(3) Vivek Kumar seeks to void the two decrees and to have them declared inexhaustible on the grounds that the Board of Directors of the Company, including the Joint Managing Directors had not been duly constituted and were, thereforee, incapable of giving consent to the claims being decreed and his father Surender Kumar had been acting against the interest of the members of the co-parcenary in getting the aforesaid decrees passed and was acting prejudicially to the interest of .the members of the family Surender Kumar seek to void the decrees on the ground that the Company had not given a valid consent for the decrees as he was incompetent to give such consent for and on behalf of the Company or to validly act for or on behalf of the Company and that, in any event, the consent to the decrees had not been validly ratified by or on behalf of the Company. Surender Kumar, Vivek Kumar and Kumud Kumar support each other but the Applications and the proposed transpositions are opposed by the Bank. The Bank resists the two Applications on the preliminary grounds of locus standi, limitation and maintainablility. The Official Liquidator has been indifferent to the proceedings.
(4) Before considering the three preliminary questions in controversy, it must be pointed out that while the Bank contends, and not unjuslifiably, that these belated attempts to assail the-validity of the decrees by Surender Kumar or his wife or son is a mala fide attempt to frustrate the execution proceedings to stall the realisation of the outstandings by the sale of the assets of the Company, Surender Kumar and the members of the family appear to have a genuine grievance and a reasonable apprehension that valuable assets of the Company, which may be reasonably estimated to be of the value of 1 crore at present market value could, but for their effort, have been auctioned at the throw-away-price of Rs. 18 lakhs. and ft may not even now be possible to realise their real worth. Whatever may be the validity of the objections of Surender Kumar and the members of his family to the validity of the decree and of their executability, there is little doubt that in the course of execution proceedings in the Ballabgarh Court, the highest bid was only Rs. 18 lakhs and the Bank, being a conservative banking institution, was not willing to run any further risks and was ready to dispose of the property on that basis. The value for which the assets are sold in execution of the decrees are equally important for Surender Kumar and the members of the family because of the personal decree against him of the corresponding amount as a guarantor and, they are, thereforee, interested in the maximum possible realisation from the assets by the Bank in execution proceedings so that their balance liability is correspondingly reduced. There 5Bay also be some justification for the plea of Surender Kumar and the members of the family that they wish to explore the possibility of a settlement with the Bank on the basis of further scaling down of liability and to discharge the obligation so as to avoid the distress sale of the assets of the Company and try for the eventual restoration of the Company. This Court gave enough time to Surender Kumar but, unfortunately, he has not been able to either satisfy the Bank or produce the necessary funds to pay more than the highest offer made for the assets.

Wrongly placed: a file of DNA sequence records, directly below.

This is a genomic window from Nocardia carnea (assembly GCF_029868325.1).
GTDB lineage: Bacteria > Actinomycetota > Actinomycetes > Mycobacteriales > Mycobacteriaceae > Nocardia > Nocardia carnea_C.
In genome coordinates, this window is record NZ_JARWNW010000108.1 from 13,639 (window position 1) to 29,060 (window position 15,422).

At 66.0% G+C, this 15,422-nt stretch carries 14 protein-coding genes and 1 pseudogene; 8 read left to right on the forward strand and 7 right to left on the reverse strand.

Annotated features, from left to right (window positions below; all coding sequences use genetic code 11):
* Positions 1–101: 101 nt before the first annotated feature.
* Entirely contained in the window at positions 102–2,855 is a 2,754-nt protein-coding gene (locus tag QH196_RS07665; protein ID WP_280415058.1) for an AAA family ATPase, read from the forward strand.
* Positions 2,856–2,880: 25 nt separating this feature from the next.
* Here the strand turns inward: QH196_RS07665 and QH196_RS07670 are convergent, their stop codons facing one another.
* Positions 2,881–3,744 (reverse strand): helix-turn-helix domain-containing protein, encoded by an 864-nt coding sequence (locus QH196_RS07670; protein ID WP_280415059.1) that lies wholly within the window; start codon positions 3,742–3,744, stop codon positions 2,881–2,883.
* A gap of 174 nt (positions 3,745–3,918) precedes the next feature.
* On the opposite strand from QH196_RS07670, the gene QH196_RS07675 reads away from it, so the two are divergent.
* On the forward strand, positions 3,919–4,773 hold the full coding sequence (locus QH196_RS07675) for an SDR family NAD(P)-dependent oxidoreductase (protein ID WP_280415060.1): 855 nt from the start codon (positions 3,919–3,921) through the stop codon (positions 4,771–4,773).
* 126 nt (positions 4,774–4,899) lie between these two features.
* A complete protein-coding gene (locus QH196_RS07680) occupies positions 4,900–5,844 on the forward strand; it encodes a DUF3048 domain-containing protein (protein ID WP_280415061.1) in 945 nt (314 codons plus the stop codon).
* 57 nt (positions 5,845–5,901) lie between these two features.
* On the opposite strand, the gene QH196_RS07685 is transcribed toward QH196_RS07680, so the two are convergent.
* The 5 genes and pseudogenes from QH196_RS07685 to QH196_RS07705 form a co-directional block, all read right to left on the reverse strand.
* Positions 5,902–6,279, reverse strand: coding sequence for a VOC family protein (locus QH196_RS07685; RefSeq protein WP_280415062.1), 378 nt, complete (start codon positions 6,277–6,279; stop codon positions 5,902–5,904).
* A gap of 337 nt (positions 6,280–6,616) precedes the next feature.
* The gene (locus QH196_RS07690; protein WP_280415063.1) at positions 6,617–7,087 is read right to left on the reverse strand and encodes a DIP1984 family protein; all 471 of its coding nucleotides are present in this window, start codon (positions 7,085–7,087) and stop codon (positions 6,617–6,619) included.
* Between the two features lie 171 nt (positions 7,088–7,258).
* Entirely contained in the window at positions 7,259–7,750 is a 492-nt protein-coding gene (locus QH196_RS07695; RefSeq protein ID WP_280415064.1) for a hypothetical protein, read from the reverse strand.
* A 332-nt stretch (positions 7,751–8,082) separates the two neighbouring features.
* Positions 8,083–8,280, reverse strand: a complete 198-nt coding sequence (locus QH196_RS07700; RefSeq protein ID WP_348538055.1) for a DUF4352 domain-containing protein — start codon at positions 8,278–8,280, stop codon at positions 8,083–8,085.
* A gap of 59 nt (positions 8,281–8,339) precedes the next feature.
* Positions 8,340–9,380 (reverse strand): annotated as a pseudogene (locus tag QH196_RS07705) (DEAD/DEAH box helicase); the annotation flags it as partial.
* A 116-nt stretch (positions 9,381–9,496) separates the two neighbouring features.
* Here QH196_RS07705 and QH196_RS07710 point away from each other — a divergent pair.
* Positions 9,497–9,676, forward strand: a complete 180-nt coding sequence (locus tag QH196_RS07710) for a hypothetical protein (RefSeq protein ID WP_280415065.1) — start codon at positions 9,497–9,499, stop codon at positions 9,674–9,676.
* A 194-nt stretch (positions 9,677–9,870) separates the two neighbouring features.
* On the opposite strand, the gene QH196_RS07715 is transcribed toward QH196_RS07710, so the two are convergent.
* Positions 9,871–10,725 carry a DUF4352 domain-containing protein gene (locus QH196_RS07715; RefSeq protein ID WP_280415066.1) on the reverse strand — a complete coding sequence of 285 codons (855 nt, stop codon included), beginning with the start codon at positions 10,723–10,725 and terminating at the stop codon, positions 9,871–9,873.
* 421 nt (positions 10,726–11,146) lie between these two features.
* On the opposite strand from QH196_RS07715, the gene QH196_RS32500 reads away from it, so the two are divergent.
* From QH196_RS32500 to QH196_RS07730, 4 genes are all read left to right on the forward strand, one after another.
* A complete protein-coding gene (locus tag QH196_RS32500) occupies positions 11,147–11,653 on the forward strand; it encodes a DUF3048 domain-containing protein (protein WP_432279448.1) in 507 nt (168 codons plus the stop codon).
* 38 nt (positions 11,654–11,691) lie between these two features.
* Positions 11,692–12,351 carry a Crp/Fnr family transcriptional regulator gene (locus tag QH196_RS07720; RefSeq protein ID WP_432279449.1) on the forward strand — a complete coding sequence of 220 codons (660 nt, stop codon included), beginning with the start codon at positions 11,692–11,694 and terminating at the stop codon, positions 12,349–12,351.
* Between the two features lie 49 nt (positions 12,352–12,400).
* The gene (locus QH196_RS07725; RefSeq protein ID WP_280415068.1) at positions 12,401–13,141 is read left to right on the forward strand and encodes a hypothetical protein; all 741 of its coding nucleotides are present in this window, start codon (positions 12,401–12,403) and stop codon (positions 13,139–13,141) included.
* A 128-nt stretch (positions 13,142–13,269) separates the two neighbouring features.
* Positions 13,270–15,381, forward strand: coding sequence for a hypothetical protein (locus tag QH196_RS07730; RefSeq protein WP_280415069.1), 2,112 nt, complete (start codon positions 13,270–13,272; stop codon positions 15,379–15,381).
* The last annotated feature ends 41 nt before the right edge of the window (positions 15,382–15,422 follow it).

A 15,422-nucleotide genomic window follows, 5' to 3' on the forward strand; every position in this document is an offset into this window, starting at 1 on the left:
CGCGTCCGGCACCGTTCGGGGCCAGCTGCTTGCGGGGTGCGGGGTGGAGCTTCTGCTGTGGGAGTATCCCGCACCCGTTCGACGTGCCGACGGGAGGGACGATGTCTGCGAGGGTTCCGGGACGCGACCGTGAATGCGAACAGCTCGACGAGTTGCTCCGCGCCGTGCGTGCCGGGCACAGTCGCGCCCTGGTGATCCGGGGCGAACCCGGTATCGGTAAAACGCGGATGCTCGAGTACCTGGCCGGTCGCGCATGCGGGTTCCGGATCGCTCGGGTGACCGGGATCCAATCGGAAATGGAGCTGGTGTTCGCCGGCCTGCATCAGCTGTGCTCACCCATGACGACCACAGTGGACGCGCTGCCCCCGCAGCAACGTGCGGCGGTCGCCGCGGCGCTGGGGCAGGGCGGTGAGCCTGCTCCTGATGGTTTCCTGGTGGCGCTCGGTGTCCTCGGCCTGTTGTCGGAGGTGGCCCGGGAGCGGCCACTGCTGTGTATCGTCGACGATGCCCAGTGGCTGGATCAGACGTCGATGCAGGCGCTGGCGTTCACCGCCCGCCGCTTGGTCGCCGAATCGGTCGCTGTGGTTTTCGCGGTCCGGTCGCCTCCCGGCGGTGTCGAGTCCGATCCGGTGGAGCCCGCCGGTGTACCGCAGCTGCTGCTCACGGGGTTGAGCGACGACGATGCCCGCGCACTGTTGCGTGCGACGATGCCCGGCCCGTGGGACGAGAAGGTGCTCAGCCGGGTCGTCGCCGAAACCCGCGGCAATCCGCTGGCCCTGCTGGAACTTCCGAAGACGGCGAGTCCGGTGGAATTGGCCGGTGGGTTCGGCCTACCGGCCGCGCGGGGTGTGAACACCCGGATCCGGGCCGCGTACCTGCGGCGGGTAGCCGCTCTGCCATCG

(5) The first question for consideration is as to the locus standi of Surender Kumar and Vivek Kumar to assail the decrees passed against the Company.